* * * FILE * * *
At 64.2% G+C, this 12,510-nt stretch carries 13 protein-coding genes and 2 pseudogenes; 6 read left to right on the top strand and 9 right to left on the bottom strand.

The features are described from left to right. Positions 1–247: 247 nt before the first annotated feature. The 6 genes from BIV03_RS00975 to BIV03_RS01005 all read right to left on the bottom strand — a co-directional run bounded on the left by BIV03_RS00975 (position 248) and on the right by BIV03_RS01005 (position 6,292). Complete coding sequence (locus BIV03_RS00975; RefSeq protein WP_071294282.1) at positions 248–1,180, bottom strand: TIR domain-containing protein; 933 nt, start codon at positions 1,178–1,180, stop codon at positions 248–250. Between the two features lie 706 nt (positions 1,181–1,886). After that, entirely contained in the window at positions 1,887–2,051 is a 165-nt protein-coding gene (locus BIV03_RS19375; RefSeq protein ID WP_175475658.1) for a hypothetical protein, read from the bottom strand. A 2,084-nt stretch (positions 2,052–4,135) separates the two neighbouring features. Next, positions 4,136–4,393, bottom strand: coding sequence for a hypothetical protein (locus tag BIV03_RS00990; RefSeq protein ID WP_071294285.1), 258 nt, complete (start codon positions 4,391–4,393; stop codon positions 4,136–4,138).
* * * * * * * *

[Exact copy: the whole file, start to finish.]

At 64.2% G+C, this 12,510-nt stretch carries 13 protein-coding genes and 2 pseudogenes; 6 read left to right on the top strand and 9 right to left on the bottom strand.

The features are described from left to right. Positions 1–247: 247 nt before the first annotated feature. The 6 genes from BIV03_RS00975 to BIV03_RS01005 all read right to left on the bottom strand — a co-directional run bounded on the left by BIV03_RS00975 (position 248) and on the right by BIV03_RS01005 (position 6,292). Complete coding sequence (locus BIV03_RS00975; RefSeq protein WP_071294282.1) at positions 248–1,180, bottom strand: TIR domain-containing protein; 933 nt, start codon at positions 1,178–1,180, stop codon at positions 248–250. Between the two features lie 706 nt (positions 1,181–1,886). After that, entirely contained in the window at positions 1,887–2,051 is a 165-nt protein-coding gene (locus BIV03_RS19375; RefSeq protein ID WP_175475658.1) for a hypothetical protein, read from the bottom strand. A 2,084-nt stretch (positions 2,052–4,135) separates the two neighbouring features. Next, positions 4,136–4,393, bottom strand: coding sequence for a hypothetical protein (locus tag BIV03_RS00990; RefSeq protein ID WP_071294285.1), 258 nt, complete (start codon positions 4,391–4,393; stop codon positions 4,136–4,138).